Leading an active life is a focal point of my blog. I like being active and I like fitness. But like most people, I wasn’t always this way.
How did I get here? Why do I even work out?
Let’s take a little journey back in time.
Fitness before I knew what “fitness” was
Like a lot of kids, I took an interest in organized sports. It was the thing to do, so of course I wanted to do something fun and cool. After a brief foray into soccer as a totally dis-interested 5-year-old, I found my first love: gymnastics.
I started gymnastics shortly after the 1996 Olympics, just like probably 99% of other young girls in the 90s, but I really loved it. My dad built me a “balance beam” in our yard that I practiced on for hours at a time, trying to master a perfect cartwheel. I would frequently clear out the room that I shared with my two sisters so I had space to do basic tumbling and choreography. I would pick a random song on some cassette I found, then spend 6 or 8 hours at a time choreographing, memorizing, and practicing my own “floor routines”.
Even though I was happy to keep doing gymnastics indefinitely, my parents coaxed me into dropping out. At that point, they weren’t on board with me participating in any remotely challenging programming due to scheduling, cost, and injury risk. It was quickly turning into a dead end. Reluctantly, I agreed to quit.
Although I was too young to glean many life lessons from gymnastics, my early participation in the sport gifted me with lifelong flexibility and balance that I’ve never fully lost.
After gymnastics, I was a bit aimless for a while. I remember feeling sad that I didn’t have “a thing” anymore. Gymnastics was supposed to be my thing, and I didn’t have much interest in other sports.
Trading in my leotard for a gi
Next thing I knew, I found myself on pretty much the polar opposite end of the sports spectrum.
When I was 10, my mom came across a family-oriented martial arts studio and signed one of my brothers up. After a few months, another brother and I got curious and gave it a try, too. Soon, almost our entire family jumped on the bandwagon.
Even though gymnastics and karate seem radically different at the surface, they have lots of similarities. Both sports require the practitioner to have excellent body awareness and body control. You must be extremely precise and disciplined in your movements as you learn to execute a huge variety of specific skills. In that sense, martial arts filled some of the hole that quitting gymnastics left. I had found a new outlet that was both physically and mentally engaging.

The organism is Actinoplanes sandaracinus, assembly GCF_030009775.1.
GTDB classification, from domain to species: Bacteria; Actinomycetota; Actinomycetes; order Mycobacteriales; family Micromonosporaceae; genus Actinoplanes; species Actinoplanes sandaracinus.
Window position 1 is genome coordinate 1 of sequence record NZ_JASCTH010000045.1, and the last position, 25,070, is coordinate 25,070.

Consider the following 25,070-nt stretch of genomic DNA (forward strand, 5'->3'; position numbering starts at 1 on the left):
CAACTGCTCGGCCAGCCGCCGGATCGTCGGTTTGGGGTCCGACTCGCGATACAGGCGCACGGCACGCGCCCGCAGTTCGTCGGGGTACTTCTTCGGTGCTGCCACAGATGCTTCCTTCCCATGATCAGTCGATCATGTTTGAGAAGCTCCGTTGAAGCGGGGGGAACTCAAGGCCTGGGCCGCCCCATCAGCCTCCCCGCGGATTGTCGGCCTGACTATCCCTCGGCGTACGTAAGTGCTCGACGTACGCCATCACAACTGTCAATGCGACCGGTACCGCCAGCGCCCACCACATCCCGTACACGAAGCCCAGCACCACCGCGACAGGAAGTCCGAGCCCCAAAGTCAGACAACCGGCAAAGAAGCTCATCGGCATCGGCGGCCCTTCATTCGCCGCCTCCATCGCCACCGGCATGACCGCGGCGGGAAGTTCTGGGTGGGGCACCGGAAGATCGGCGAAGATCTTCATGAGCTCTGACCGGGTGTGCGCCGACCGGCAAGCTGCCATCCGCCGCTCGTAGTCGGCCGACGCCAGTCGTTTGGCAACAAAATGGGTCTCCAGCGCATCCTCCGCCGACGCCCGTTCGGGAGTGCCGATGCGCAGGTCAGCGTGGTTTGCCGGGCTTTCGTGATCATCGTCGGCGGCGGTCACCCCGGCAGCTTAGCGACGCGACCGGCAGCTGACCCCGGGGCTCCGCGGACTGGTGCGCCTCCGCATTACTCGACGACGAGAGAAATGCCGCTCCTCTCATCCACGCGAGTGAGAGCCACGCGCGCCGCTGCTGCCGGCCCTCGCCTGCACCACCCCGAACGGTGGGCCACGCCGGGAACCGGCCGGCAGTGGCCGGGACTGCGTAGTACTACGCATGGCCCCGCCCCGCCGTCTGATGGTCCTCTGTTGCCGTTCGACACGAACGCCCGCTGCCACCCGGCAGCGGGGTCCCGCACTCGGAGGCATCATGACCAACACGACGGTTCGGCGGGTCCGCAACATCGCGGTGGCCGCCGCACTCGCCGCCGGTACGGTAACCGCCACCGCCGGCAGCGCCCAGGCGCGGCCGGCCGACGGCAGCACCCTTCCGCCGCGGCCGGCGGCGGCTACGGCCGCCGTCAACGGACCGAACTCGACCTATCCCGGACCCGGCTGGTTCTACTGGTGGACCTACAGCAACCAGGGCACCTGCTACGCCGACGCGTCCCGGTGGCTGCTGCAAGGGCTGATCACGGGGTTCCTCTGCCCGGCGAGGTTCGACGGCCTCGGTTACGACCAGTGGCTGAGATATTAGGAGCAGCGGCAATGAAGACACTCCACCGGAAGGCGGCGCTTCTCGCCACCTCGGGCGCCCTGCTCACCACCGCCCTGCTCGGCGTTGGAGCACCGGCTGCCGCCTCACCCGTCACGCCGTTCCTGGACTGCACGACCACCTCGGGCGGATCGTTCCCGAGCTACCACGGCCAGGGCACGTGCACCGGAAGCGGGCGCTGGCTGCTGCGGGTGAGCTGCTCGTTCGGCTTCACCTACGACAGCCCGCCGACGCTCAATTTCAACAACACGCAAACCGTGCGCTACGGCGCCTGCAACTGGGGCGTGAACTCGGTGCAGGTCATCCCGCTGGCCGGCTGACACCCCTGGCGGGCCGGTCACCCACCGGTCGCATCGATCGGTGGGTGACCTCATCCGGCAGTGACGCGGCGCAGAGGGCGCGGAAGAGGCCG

We probably spent 10 hours a week at the dojo, if not more. I practiced for some of those hours, and spent the other hours helping and teaching newer students. My life pretty much revolved around the dojo, especially since it was my only social outlet. The body awareness I had developed in gymnastics made me better at karate; I was able to learn and refine my skills faster. Started to get somewhat good at karate just made me want to get even better, and I practiced often both at the dojo and at home.
I practiced martial arts for over 6 years, up until I moved away to college. Martial arts was an incredibly positive experience for me. Through it, I learned to get in touch with my own power. I learned that pain is bearable. I learned to be strong and push myself in times when I truly wanted to stop and walk off the mat.
Sport in high heels
Once I got to college, I was ready for something new. In my sophomore year, I stumbled across the ballroom dance club at an activities fair. On a whim, I went to an information session and a couple of lessons. It only took a few weeks before I fell down the rabbit hole. I attended my first competition, and there was no going back. There’s nothing like spending an entire sleepless weekend with a small group of fellow clueless dancers to forge the foundation of friendships. I spent the next 3 years dedicating virtually every spare moment to either dance or dance-related events.
Although ballroom dance might sound more like a social activity than working out, that wasn’t true in my experience. It turns out–and this was news to me–ballroom/latin dance is actually a competitive sport (usually called “dancesport” by those familiar with it). As you get deeper into the competitive world, dance gets physically taxing, too, as the routines and skills become more intricate and fast-paced.
Dance was another example of staying active in a way that felt natural and engaging rather than drudgery. It was also another example of how community kept me going. Just like my time in martial arts, the sport itself wasn’t necessarily something I would’ve expected to like, but it was actually awesome once I got into it. Adding to that, the friends I made and the joy in shared experience kept me coming back to practice day after day, week after week.
Fitness without sports
Like many people, young adulthood post-college brought about some transitions for how I viewed fitness. I never had to think about working out before. Being active was just something that had naturally woven its way into my life, even though it wasn’t “fitness” in the stereotypical sense. When the structure falls away and you find yourself out on your own, you start to think: now what?
I knew I “should” stay active and work out, but I didn’t have a sport or activity in mind. Up until this point, all the activities I’d done had more or less fallen into my lap. Thanks to the years I’d spent in organized sports and the communities surrounding them, physical activity had a strong positive association in my mind. After 4 stressful years of college left me completely out of whack, I felt like doing something active would be good for both my physical and mental health.